This competition proposal for the redesign of the townhall square of Farsala, a small town in central Greece, draws inspiration from the centuries-old history of the city and the wider area, which has been an important passage between the north and south of the mainland.
Through its 4000-year history, the area has faced multiple and important military conflicts as a battlefield for ancient Greeks, Romans, Ottomans, and modern Greeks. At the same time, Farsala is considered the birthplace of Achilles, the mythical Iliad hero. Achilles’s figure is not only the epitome of the unbeatable heroic warrior, but also connected with the turbulent transition from the old era of heroes to the upcoming era of the city-states.
Inspired from these historical facts and mythologies, the proposal employs the concept of “conflict” and depicts it in the paving design of the new square. Multiple clashing square-shaped parts whose geometry affects one another shape a paving that begins from the entrances to the square leading to its center, where the proposal suggests repositioning Achilles’s statue, alongside the central floor fountain.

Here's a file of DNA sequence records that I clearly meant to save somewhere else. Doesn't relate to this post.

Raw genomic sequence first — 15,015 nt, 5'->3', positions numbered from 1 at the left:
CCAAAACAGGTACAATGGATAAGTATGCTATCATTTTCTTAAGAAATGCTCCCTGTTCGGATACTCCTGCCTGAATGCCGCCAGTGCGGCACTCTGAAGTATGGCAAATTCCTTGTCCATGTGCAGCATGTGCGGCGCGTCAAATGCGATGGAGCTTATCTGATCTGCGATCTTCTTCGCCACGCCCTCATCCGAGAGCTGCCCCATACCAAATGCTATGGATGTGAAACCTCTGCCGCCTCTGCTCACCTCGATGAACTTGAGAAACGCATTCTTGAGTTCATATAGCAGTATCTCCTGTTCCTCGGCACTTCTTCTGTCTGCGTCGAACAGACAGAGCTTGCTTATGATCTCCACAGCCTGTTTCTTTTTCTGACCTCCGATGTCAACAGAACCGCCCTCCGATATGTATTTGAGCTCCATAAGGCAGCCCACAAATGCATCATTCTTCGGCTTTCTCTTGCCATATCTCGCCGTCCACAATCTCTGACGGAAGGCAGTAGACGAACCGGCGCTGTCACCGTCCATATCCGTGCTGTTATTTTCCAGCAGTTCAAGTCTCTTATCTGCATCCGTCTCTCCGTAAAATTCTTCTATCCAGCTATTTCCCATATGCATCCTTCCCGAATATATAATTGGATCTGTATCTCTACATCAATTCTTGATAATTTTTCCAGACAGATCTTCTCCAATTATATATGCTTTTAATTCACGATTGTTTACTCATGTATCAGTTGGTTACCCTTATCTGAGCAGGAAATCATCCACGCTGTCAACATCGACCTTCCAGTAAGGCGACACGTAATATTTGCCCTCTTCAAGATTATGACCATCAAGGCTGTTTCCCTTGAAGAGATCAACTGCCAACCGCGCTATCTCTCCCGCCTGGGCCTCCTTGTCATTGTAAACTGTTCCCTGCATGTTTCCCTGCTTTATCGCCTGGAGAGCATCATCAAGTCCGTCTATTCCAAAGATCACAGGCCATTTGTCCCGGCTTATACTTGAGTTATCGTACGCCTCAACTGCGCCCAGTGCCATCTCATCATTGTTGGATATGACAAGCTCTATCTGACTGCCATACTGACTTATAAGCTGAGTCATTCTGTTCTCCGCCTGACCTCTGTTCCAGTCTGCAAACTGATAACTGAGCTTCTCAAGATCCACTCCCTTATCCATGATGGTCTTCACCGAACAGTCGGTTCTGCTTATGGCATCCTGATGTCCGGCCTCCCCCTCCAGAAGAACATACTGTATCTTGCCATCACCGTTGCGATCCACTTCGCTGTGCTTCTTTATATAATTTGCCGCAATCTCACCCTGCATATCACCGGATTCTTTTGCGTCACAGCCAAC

The initially square-shaped parts are each time reshaped because of the clashes between them. These reshaped parts consist of a zone of exposed concrete at their perimeter, while their inner segment contains sequential parallel zones of local stones and marbles that are either new or recycled from the site.
The flowerbeds and the floor fountains follow the same design logic. Small bumps with trees and low vegetation shape the flowerbeds that surround the central part of the square forming a garden, which aims to advance and enrich the microclimate of this public space. The multiple floor fountains placed at key points of the garden enhance the presence of nature in the square, offering moments of play and surprise. The floor fountains at the central part of the square and at the garden are concealed in the paving. Brass ribbons designate the drainage zone of the fountains, an area that appears as a continuation of the paving. Water surprises the visitor of the space by jumping out from the nozzles concealed in the paving, and it either creates an ephemeral shallow pond, or drains directly using the nozzles drainage system. The design of the lighting fixtures as brass bells refers to the Byzantine history of the area, while timber and marble seating equipment is positioned in a way to follow the paving pattern.